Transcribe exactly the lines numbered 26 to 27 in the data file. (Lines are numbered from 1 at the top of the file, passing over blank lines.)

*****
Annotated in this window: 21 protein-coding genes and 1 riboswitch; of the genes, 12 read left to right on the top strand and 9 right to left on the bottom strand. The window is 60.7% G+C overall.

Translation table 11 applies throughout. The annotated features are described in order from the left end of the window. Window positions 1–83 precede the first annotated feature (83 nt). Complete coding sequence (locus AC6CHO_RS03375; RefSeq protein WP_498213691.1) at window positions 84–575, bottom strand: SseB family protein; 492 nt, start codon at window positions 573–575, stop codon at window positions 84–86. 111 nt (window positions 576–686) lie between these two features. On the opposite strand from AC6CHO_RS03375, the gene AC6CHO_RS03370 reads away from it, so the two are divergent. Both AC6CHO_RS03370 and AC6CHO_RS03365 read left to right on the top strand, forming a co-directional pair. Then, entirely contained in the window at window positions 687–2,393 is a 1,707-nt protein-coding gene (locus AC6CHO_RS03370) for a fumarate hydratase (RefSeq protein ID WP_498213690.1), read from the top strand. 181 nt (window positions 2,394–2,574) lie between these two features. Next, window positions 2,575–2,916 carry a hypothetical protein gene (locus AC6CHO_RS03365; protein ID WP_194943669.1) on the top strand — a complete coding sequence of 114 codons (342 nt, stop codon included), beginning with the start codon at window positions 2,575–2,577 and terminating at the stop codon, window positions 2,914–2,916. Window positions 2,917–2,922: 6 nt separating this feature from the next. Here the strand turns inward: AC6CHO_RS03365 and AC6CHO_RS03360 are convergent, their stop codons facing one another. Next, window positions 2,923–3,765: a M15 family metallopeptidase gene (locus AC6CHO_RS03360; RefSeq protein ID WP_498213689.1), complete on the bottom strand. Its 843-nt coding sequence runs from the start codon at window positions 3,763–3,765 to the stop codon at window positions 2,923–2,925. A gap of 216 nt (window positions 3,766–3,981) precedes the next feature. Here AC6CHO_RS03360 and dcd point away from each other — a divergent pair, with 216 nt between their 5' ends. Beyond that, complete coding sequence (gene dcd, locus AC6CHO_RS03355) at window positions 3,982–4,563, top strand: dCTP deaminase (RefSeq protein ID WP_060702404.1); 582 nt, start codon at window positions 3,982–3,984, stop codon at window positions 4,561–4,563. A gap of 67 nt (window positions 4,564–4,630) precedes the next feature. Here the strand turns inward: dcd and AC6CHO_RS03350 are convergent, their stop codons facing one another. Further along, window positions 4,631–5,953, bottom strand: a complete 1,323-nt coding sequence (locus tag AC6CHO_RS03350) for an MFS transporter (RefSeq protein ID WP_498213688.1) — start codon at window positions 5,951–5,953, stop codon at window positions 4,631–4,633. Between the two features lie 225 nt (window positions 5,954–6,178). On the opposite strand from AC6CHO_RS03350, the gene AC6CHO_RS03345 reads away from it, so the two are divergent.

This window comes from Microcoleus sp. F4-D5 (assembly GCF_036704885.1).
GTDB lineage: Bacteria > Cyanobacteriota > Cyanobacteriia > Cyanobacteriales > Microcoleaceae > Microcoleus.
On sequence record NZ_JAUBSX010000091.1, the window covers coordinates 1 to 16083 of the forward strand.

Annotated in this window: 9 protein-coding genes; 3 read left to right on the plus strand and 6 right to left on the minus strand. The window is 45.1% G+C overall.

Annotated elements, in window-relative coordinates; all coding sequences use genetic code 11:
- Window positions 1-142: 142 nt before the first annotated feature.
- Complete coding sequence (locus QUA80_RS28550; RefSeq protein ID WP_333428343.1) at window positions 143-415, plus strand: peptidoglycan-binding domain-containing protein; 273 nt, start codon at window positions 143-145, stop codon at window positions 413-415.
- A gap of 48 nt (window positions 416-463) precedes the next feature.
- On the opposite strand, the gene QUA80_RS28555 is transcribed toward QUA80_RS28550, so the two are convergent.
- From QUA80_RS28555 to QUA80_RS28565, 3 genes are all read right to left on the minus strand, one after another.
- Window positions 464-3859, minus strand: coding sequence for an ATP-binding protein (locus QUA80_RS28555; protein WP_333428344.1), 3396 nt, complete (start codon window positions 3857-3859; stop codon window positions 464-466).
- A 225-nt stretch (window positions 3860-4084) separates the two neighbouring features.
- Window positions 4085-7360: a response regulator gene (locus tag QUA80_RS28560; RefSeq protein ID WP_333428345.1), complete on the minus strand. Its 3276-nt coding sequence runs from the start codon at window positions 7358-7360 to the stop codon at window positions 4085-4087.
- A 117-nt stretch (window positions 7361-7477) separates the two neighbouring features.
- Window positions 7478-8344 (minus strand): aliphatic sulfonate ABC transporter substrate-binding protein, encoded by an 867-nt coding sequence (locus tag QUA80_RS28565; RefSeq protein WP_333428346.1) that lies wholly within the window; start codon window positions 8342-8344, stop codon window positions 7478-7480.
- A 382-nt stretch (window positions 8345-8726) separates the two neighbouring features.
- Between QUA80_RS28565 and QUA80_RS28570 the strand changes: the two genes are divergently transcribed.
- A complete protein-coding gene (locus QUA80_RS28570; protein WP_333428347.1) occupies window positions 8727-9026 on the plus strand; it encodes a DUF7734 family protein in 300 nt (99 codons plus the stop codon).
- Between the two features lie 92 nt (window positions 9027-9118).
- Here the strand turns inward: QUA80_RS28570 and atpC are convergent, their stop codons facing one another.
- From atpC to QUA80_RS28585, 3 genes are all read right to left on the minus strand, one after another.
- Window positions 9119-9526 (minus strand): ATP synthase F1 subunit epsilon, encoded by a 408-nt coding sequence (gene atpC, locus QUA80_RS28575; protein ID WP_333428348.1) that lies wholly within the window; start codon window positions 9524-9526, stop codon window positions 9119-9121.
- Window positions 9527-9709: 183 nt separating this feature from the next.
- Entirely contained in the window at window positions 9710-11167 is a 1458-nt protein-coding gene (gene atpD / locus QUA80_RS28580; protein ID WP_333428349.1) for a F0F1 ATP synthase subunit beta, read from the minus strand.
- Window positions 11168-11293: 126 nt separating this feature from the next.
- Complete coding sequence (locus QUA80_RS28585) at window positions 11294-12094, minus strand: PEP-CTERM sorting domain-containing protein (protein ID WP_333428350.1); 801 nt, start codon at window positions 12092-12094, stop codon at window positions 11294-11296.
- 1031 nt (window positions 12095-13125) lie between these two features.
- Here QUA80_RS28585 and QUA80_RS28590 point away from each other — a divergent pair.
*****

- Entirely contained in the window at window positions 9710-11167 is a 1458-nt protein-coding gene (gene atpD / locus QUA80_RS28580; protein ID WP_333428349.1) for a F0F1 ATP synthase subunit beta, read from the minus strand.
- Window positions 11168-11293: 126 nt separating this feature from the next.